High angle view of mallet eyeglasses legal book in courtroom

U.S. securities regulators settled with RBC Capital Markets LLC, and two of the firm’s executives, over allegations that they improperly allocated municipal bond offerings to so-called “flippers” ahead of retail and institutional clients.

Without admitting or denying the allegations, the firm settled with the U.S. Securities and Exchange Commission (SEC), agreeing to pay US$800,000 to resolve charges that it violated securities rules by engaging in unfair dealing.

The SEC’s order requires RBC to pay a US$150,000 penalty, plus US$552,440 in disgorgement and US$160,886 in prejudgement interest.

According to the regulator, “RBC improperly allocated bonds” that should have gone to institutional clients and other dealers to so-called “flippers,” or those who then resold the bonds to other broker-dealers at a profit.

The SEC also found that in three cases, when a bond issuer instructed RBC to place retail orders first, the firm instead allocated bonds to flippers ahead of the retail clients.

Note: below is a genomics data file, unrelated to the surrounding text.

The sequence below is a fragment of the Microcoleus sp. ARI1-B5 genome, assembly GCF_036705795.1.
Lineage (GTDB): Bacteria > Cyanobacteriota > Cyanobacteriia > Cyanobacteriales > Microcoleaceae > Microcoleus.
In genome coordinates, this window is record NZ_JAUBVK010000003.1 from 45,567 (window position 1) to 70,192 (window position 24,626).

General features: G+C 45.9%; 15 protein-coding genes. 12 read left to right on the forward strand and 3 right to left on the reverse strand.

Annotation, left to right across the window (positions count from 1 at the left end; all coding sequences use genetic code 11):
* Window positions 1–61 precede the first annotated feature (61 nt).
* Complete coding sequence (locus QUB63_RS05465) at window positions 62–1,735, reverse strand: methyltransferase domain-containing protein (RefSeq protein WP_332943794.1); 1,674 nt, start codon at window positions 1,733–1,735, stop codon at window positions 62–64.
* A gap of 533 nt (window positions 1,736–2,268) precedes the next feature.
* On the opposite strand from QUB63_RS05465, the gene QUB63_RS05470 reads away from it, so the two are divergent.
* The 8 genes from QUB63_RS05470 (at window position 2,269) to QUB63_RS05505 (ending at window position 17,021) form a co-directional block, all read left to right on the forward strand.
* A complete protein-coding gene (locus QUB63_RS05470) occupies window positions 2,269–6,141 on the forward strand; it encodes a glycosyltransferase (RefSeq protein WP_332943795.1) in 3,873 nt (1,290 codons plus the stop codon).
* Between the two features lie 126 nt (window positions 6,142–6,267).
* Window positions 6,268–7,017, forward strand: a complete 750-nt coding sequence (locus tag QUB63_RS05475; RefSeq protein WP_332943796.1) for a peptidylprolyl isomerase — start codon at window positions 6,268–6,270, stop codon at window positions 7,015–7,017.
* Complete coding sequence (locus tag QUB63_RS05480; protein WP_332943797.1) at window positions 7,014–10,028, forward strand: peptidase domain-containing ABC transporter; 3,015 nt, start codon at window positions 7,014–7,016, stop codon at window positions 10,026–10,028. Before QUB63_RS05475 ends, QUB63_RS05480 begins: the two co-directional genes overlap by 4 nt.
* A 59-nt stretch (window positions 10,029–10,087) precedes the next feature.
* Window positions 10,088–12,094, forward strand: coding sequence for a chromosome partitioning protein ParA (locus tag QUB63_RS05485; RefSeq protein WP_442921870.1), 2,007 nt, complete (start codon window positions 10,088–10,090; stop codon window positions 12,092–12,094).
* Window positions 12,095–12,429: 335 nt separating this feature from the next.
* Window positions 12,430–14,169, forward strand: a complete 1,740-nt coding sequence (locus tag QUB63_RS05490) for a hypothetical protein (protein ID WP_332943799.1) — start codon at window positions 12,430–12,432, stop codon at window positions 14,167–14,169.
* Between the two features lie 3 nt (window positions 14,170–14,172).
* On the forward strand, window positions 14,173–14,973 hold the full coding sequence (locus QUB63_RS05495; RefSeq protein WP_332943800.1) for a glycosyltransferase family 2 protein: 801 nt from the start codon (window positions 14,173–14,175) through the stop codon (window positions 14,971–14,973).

Additionally, the SEC said, “RBC improperly obtained bonds for its own inventory by placing orders with flippers,” which allowed the bank to jump the underwriters’ line.

In related actions, the SEC also settled with two RBC executives — Kenneth Friedrich, the bank’s former head of municipal sales, trading and syndication; and Jaime Durando, head of RBC’s municipal syndicate desk — alleging that they each permitted the firm’s violations.

Both men settled without admitting or denying the findings.

Friedrich agreed to a civil penalty of US$30,000, and Durando agreed to pay US$25,000. They were also censured, and Friedrich consented to a six-month ban on trading municipal new issues and a limit on his supervisory duties.